New research from lone worker solution, StaySafe, has found the majority of companies (68 per cent) have experienced an incident involving a lone worker in the past three years, with a fifth of these incidents described as severe or very severe. In addition, nearly a quarter of staff feel unsafe at least once a year.
StaySafe surveyed over 1,300 lone workers and health and safety executives in the ‘The Lone Worker Landscape Report 2021’. This research aims, for the first time, to uncover the disparities between the opinions of employers and the lone workers themselves with the hope that, through greater understanding, the levels of protection given to lone workers can be improved.
The research finds that incidents relating to external factors including accidents, ill health, aggression and violence make up 41 per cent of recorded lone worker incidents, with the rest (59 per cent) involving stress, mental health issues and tiredness.
Manual, traditionally-male dominated industries have higher rates of incidents overall, with 76 per cent of utilities, telco and construction companies experiencing an incident with a lone worker in the last three years. Sixty-six per cent of FM, property and estate agents had reported an incident in the last three years, closely followed by housing and local authorities at 65 per cent. Charities, social services and the NHS recorded the lowest number of incidents (59 per cent), which may be linked to both the nature of the roles, the increased levels of training in these industries and company culture.The research showed that this group conducted the most training with 60 per cent holding briefings on regulatory requirements relating to lone working. There could also be an issue with under-reporting in these industries.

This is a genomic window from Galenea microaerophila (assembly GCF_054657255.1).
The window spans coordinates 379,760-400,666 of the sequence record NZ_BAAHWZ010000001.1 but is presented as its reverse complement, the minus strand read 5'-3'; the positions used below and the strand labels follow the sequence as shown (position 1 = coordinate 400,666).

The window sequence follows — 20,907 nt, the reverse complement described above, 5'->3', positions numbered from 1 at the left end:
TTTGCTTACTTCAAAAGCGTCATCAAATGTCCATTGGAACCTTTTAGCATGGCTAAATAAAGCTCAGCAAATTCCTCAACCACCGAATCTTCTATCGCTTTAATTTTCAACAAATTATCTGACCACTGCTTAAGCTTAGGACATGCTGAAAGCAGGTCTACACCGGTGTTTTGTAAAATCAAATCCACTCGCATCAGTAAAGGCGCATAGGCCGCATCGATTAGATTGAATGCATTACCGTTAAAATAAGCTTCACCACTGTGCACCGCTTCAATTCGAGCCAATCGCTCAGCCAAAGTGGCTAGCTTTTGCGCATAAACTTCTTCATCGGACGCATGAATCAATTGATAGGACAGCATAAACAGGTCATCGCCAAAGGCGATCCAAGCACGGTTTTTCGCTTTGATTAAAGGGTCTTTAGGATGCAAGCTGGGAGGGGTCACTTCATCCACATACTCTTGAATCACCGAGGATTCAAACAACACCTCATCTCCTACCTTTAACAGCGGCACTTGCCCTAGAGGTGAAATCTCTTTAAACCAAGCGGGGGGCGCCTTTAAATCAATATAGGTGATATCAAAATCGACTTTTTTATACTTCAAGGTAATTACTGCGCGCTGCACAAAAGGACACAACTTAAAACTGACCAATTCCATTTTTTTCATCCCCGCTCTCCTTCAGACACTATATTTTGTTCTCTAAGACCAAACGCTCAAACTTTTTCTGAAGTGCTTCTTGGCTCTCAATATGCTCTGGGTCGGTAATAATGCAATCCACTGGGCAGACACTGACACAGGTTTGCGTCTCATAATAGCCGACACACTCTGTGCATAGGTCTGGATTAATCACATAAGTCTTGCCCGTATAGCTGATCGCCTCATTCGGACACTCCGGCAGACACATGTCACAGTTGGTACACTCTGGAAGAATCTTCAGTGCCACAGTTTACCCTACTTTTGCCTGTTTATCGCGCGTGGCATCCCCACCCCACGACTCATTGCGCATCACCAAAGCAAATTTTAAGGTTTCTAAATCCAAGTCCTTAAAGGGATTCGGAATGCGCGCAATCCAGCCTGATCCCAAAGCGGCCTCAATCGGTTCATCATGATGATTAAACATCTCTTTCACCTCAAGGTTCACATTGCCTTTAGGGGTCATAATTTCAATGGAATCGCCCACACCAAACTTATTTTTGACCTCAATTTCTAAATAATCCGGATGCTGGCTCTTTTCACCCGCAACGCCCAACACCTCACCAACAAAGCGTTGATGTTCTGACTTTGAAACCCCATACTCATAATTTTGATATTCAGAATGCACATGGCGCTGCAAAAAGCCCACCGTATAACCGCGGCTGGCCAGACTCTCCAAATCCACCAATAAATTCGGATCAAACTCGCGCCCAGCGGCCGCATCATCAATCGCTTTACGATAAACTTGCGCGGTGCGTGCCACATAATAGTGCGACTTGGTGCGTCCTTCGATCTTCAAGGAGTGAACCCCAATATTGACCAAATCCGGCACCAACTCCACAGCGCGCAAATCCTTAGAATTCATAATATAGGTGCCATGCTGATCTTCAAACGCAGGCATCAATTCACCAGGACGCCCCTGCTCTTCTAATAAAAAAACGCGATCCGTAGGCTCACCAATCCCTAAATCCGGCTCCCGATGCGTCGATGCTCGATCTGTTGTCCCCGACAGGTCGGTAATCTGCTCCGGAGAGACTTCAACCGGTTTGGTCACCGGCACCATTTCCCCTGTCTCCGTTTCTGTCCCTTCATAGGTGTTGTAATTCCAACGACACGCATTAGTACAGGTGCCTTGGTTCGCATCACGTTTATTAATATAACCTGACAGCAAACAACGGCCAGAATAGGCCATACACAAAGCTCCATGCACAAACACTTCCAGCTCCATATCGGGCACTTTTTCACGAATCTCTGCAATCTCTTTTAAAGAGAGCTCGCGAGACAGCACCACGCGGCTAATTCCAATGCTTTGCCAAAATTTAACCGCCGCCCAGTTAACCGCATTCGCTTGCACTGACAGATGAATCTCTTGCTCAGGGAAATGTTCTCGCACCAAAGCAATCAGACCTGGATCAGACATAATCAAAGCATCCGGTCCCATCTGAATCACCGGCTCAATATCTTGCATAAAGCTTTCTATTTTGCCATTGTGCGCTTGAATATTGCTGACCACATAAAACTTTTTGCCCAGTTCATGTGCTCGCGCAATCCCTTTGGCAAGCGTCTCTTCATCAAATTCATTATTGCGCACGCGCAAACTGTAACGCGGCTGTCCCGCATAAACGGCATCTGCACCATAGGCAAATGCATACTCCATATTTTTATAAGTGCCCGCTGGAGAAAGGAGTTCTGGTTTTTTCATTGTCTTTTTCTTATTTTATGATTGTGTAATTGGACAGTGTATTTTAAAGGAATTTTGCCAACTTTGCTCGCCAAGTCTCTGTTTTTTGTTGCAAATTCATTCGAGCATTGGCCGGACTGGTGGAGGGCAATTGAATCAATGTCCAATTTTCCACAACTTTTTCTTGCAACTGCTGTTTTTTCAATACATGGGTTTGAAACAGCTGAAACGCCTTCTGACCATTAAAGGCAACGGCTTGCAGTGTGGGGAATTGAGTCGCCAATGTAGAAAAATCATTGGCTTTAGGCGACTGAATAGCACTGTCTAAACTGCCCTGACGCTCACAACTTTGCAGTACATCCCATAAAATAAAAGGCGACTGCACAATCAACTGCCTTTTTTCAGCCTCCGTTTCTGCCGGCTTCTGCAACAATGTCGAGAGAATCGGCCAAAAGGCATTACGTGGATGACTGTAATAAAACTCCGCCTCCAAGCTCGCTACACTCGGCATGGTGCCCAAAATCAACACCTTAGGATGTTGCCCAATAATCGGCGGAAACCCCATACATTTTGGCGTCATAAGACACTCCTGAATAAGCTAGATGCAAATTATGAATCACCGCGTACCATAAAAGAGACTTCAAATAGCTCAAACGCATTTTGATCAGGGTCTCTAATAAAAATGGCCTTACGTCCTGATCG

Only around a third (36 per cent) of lone workers have expressed their safety concerns to their employer. However, companies seem unaware that lone workers are failing to report these concerns, with nearly all (92 per cent) believing that their lone workers are speaking to them regularly about any incidents and concerns.
Don Cameron, CEO of StaySafe, commented: “The considerable under-reporting of hazards is a major concern for health and safety executives, particularly as they seem unaware that their staff aren’t having these conversations. Under-reporting can lead to employers under-estimating the real level of risk faced by staff on a daily basis and failing to put in the necessary protective measures to prevent accidents or incidents.”
According to the research, the majority of companies (83 per cent) took action following a lone worker incident, usually through improved training or additional protective measures. However, a significant minority of companies (17 per cent) took no action at all. In addition, the research indicates that companies are often overestimating how well they have dealt with hazards or incidents. Seventy-eight per cent of executives say that they have addressed their employees’ concerns to a great or fair extent, with only 45 per cent of lone workers agreeing.
Cameron added: “We can see when it comes to reporting incidents, companies on the whole are doing the right thing. However, the research shows that health and safety executives can only take appropriate action when they are aware of safety concerns or potential risks and hazards that lone workers may face. It’s clear that there is a high rate of lone worker incidents, many of which are severe, and health and safety executives have to focus on preventing these before they happen by ensuring that they understand the safety concerns of their staff.”
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